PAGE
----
Faces of Resistance: Women in the Holocaust
Haviva (Marta) Reik - 1914-1944
Marta Reik was born into poverty in the Banská Bystrica region of Slovakia, and was required to support her family from a young age. In 1932, she joined Hashomer Hatzair, and quickly became an active member of the Zionist movement.
When war broke out, she returned from an agricultural training program in Bratislava in order to lend a hand to Jewish refugees in Slovakia. Inspired by the Zionist movement, Reik began raising funds for aid and organising illegal immigration to Palestine.
In 1939, she immigrated to Palestine, meeting up with a group who would eventually establish Kibbutz Ma’anit. It was then that she changed her name to Haviva. Reik was an energetic young woman, requesting the most physically laborious jobs, including the citrus orchards, the vineyards, and the banana groves. It was in the banana groves of a local kibbutz where she met and fell in love with Zvi Arison, who she married.
Reik was very loving and devoted to others, an attribute which was reflected in the work she did. She coordinated female workers and was active in a group for working mothers, which she represented at a conference of female workers. In 1942, Reik volunteered for the Palmach and participated in military exercises throughout Palestine. Two years later, she enlisted in the British air force and was sent to Cairo for training. There, she learned how to parachute, operate radio transmitters, and execute espionage and commando operations. In a letter to a friend, she wrote: "There is much I still wish to achieve in this short life. I hope it is not too late…I do not feel I have been idle in life. I regret only one thing: that I robbed myself of the joy of motherhood."
The paratroopers from the Jewish Yishuv in Palestine were charged with penetrating their home countries, where they could easily blend in with the local population. The Slovakian group of paratroopers, which included Reik, Rafael Weiss, and Zvi Ben-Yaakov, were the last to depart Egypt for Slovakia. In August 1944, the Slovak National Uprising began. Two days prior, the Slovakian group were transported by plane to Bari, Italy, and these events threw a wrench in their plans.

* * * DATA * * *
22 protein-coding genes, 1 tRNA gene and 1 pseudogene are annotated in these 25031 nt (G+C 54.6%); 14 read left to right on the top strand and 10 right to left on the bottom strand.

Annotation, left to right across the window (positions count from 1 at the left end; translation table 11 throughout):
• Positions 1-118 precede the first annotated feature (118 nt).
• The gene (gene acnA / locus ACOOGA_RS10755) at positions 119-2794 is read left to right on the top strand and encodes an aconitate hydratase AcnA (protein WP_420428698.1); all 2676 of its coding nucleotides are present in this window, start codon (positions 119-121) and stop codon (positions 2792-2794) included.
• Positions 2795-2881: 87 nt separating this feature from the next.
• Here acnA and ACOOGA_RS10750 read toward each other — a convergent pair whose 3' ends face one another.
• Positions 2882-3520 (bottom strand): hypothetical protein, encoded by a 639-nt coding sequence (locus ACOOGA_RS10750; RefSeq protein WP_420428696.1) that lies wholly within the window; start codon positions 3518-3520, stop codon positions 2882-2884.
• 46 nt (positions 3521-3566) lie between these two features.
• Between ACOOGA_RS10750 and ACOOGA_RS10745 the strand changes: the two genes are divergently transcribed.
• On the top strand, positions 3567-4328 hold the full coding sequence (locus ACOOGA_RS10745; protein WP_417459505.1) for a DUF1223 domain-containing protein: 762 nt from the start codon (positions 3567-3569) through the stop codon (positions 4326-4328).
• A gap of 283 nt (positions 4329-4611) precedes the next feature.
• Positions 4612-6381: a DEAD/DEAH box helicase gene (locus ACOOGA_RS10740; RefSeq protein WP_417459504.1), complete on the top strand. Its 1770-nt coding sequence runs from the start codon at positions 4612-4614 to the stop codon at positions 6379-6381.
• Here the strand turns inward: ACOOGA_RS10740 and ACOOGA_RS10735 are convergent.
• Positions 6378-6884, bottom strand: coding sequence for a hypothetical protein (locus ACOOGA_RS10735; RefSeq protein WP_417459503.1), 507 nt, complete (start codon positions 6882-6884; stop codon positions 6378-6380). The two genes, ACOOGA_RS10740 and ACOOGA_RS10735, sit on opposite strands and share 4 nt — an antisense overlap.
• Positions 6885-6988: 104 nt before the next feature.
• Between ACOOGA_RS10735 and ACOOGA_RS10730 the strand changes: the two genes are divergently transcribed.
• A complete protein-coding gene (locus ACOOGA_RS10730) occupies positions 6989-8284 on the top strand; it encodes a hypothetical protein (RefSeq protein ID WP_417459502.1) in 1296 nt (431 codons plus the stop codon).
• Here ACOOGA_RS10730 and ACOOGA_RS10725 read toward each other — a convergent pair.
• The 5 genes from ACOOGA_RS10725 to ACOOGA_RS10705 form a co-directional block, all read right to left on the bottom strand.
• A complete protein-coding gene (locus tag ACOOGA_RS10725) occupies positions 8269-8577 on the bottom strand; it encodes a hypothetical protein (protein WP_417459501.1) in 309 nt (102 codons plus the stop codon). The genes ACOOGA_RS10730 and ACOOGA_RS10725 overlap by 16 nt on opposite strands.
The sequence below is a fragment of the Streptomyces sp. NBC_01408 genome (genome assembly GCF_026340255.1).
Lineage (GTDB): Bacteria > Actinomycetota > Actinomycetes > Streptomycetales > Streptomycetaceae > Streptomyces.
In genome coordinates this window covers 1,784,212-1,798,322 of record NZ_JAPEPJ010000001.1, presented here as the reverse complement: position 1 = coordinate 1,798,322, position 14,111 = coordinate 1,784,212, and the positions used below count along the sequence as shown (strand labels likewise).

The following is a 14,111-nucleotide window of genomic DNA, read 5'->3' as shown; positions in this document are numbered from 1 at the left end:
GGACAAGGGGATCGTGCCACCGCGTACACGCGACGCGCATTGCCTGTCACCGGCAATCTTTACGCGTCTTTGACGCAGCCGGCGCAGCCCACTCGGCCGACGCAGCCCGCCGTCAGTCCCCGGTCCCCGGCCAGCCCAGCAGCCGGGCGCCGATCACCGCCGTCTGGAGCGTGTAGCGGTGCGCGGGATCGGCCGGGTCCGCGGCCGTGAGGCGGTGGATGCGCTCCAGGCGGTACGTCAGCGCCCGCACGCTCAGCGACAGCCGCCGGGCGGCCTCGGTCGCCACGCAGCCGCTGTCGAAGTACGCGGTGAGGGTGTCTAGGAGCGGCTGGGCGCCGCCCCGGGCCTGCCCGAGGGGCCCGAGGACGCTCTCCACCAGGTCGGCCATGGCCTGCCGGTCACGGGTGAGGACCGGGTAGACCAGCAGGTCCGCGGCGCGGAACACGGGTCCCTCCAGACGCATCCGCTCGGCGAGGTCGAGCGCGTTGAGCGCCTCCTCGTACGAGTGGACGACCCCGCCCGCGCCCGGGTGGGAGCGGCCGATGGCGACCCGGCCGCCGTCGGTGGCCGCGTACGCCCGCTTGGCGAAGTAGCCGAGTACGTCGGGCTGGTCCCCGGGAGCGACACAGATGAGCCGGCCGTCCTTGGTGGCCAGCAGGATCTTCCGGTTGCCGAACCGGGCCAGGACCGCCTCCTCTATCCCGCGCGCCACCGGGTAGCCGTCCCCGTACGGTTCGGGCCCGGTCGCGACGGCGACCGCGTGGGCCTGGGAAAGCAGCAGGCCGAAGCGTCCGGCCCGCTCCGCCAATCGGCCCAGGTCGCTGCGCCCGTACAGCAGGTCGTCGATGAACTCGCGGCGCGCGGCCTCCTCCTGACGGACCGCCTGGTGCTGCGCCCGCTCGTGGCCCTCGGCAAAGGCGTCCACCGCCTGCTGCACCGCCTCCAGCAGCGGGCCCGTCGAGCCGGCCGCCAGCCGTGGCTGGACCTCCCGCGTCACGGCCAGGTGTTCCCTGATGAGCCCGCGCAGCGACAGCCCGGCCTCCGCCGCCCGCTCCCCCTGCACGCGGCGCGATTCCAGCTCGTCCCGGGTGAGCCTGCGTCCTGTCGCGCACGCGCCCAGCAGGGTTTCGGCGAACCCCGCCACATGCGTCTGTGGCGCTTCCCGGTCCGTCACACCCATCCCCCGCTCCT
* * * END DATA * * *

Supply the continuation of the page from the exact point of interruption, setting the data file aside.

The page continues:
Reik did not give up on her mission. At the synagogue in Bari, she learned that a U.S. military delegation was to be dispatched to the liberated territory. She managed to convince a Jewish officer of this delegation of her value to the cause – her knowledge of the area and the local language made her an ideal guide. Thus, she was added to the delegation. When packing her bag for the mission, she rid herself of any belonging that might link her back to Palestine, except for a copy of a Hebrew book on female members of kibbutzim. This book was clearly dear to her, containing a collection of articles, stories, and other writings by female kibbutz members.
In September 1944, an American plane carrying the U.S. delegation and Reik’s team touched down in Banská Bystrica. Reik and her comrades immediately began work, supporting the Jews who had been released from the forced labour camps in the region. Within a short time, they assembled a group of Jewish resistors and began to make their way to the rebel headquarters in the mountains. During this trek, they mistook a set of voices for Russian partisans, and revealed themselves. Unfortunately, the voices belonged to soldiers of the Ukranian Galicia Division of the Waffen-S.S, and the three paratroopers were taken prisoner and handed over to the Nazis.
Reik and Weiss were taken into custory and jailed in the Banská Bystrica prison. In November 1944, they were executed in the town of Kremnizka among 200 Jews, Partisans, and Romani. After the war, the bodies of the Jewish paratroopers from Palestine were exhumed from their temporary grave, and reinterred in the British military cemetery in Prague. In October, 1952, Reik’s body was returned to Israel and she was buried in Jerusalem.